Los Angeles

Deana Lawson, Assemblage (detail), 2019, digital prints, pins, dimensions variable. From “New Images of Man.”

Deana Lawson, Assemblage (detail), 2019, digital prints, pins, dimensions variable. From “New Images of Man.”

“New Images of Man”

Alison M. Gingeras’s sprawling “New Images of Man” reimagined both Peter Selz’s eponymous 1959 show and Edward Steichen’s notorious 1955 extravaganza “The Family of Man,” both held at the Museum of Modern Art in New York. With forty-three artists, Gingeras demonstrated that in the midcentury as much as now, many artists’ experiences far exceeded those of the “man” the earlier curators imagined. Writing in 1959, Selz explained his exhibition’s context: “The revelations and complexities of mid-twentieth-century life have called forth a profound feeling of solitude and anxiety . . . of life in which man—precarious and vulnerable—confronts the precipice.” Selz’s description still rings true today, yet his exhibition focused only on particular cross sections of the precarious and vulnerable and addressed only a subset of life’s anxieties.

Sheer curtains enveloped Gingeras’s capsule show of photography, cocurated with Antonina Gugała. Images by the Polish photographer Zofia Rydet, taken in her home country between 1978 and 1984, were mounted on thin panels, which, with the fabric backdrop, nodded to Steichen’s exhibition design. Individuals and relatives in domestic spaces were pictured surrounded by patterned textiles, modern appliances, and images of Catholic heroes. Nearby hung an assemblage of drugstore prints, some of found images, by Deana Lawson, made between 2006 and 2008. A still of Eddie Murphy’s 1983 stand-up special was juxtaposed with photographs of a geography class, religious celebrations, and a young Barack and Michelle Obama on a love seat; also included were images of protest, violence, and death. Lawson’s and Rydet’s pictures argued for a more complicated accounting of social life than did Steichen’s mawkish, universalized categories such as “Marriage” and “Fathers and Sons,” many of which were illustrated with press images from Life magazine. Lawson’s standout work emphasizes black cultural excellence in spite of mainstream anti-blackness, countering the patronizing exoticism of Steichen’s depictions of black life; Rydet’s stoic representations of small families during a period of economic hardship challenge Steichen’s casual portrayals of familial joys.

Five rooms reckoned with the biases of the eponymous 1959 exhibition, in which Selz included twenty-two male artists and a single female sculptor, Germaine Richier—all of whom hailed from Europe or the United States. Gingeras’s selections highlighted the important midcentury art made elsewhere that Selz overlooked, as well as pieces by contemporary artists whose careers began well after his show but whose work expands the stakes of figuration. Ibrahim El-Salahi’s Alphabet No. 1, 1960, is a swirling example of the Sudanese artist’s small-scale work: In one section, calligraphic marks transform into a skeletal, sickly man who does not yet see the figure behind him bearing a basket of food. Alina Szapocznikow’s prolific career was represented by a sinewy one-legged figure in bronze (Filozof [Philosopher], 1965/2015), concentrated on her contemplative task, and by a lit plaster-and-resin sculpture (Iluminowana [Illuminated Woman], 1966–67), assembled from fragmented casts of the artist’s body. A bust by Niki de Saint Phalle conglomerated from newspaper, plastic toys, and artificial flowers sat near an engrossing painting by Kikuji Yamashita in which a soldier’s head seemed to peel away from the wide-eyed face of another man apparently emerging from within him. Like many others on view, these works elaborated Selz’s vision of humanity as anxious, fractured, and isolated to tell stories of people variously resolute, in need, or intertwined.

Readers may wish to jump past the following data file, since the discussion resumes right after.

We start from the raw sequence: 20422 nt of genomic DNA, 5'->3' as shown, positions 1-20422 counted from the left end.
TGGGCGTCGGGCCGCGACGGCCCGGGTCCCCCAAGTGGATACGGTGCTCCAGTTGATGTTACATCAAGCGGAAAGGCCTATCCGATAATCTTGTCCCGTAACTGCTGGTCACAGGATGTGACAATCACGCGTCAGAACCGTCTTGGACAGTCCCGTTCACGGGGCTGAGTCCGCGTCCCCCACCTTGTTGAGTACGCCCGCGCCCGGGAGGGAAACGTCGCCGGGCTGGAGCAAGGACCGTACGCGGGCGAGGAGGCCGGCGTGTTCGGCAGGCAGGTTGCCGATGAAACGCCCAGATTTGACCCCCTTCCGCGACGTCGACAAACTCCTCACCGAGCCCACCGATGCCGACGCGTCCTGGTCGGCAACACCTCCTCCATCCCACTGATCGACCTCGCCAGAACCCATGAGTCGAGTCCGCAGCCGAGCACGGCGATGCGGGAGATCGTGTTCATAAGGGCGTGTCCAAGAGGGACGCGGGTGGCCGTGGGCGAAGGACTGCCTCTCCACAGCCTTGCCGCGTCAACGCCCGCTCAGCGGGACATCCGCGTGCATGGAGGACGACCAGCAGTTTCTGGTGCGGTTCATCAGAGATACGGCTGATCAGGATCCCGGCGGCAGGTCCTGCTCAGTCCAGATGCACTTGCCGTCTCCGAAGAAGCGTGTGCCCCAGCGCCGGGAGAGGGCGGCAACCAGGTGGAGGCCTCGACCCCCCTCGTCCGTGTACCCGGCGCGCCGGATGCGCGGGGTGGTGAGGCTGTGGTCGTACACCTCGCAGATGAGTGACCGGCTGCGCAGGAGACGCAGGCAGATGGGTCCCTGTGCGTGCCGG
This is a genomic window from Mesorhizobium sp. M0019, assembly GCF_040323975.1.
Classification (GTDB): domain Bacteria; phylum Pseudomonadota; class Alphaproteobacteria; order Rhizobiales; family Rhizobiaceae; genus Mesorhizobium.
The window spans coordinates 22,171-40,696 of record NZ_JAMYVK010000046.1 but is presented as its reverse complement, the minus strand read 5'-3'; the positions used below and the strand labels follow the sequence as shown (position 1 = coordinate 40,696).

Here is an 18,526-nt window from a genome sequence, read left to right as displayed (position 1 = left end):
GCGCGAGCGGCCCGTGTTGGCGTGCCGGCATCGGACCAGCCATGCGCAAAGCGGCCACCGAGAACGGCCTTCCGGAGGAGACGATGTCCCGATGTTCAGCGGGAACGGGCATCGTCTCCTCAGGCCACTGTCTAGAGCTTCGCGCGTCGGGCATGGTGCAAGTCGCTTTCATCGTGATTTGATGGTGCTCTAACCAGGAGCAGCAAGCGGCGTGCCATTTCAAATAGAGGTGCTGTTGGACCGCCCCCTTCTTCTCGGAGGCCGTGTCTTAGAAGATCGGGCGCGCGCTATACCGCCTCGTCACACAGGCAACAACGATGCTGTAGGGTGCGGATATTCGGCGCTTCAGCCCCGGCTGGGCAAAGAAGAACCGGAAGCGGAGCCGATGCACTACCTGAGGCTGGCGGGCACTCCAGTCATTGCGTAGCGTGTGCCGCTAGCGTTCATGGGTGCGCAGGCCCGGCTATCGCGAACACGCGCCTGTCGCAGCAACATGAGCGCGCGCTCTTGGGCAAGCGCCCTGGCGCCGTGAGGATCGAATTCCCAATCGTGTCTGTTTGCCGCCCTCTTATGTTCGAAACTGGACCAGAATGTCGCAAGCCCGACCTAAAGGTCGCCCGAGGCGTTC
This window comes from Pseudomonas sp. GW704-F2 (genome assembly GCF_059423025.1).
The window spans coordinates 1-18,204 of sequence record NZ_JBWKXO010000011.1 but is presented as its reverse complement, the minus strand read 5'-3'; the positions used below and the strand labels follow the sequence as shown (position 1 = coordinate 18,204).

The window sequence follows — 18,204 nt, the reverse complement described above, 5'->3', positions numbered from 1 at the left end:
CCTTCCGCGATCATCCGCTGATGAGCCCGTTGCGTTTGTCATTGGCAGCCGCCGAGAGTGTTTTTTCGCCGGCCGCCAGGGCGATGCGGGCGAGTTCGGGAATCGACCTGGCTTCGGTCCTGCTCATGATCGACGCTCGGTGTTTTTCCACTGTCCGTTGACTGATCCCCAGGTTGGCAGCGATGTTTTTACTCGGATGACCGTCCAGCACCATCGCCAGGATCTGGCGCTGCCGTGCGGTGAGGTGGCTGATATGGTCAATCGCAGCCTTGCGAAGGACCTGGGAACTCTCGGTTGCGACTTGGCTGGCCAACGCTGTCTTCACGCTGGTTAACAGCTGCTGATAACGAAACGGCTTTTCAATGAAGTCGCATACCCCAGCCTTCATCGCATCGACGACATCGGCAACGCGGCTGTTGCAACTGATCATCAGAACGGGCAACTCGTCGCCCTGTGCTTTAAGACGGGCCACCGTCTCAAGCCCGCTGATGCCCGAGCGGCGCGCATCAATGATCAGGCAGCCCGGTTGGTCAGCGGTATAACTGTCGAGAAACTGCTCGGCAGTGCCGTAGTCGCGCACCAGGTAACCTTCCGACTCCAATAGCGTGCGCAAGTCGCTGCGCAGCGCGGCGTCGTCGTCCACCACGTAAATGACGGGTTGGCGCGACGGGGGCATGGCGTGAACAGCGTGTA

Several curatorial decisions more explicitly revisited Selz’s material. Dave Muller’s enlarged reproduction of the cover of Selz’s exhibition catalogue effectively introduced Alberto Giacometti as a historical foil while emphasizing the discursive processes that granted his work canonical status. Other insertions, such as a chalk rendition of a Willem de Kooning painting installed on the floor under Plexiglas, were less successful. Walking directly on the lauded artist’s work may have seemed like a tongue-in-cheek rebuttal of the canon’s power. Yet in failing to acknowledge the chalk artists while making numerous references to the MoMA exhibition’s artists, the curator risked replicating some of Selz’s biased distinctions between those recognized by the professionalized art world and “outsiders,” while undercutting the efforts of other artists included here.

Gingeras redrew the human figure as a variant, mutable thing: anxious, yes; in pain, at times; but also strong (see Misleidys Castillo Pedroso), proud (see Henry Taylor), sexual (see Carroll Dunham), and nonbinary (see Greer Lankton). Figuration, Gingeras claims, can help us express collectivity, desire, and joy—all the more important in a time of widespread precarity, vulnerability, and isolation.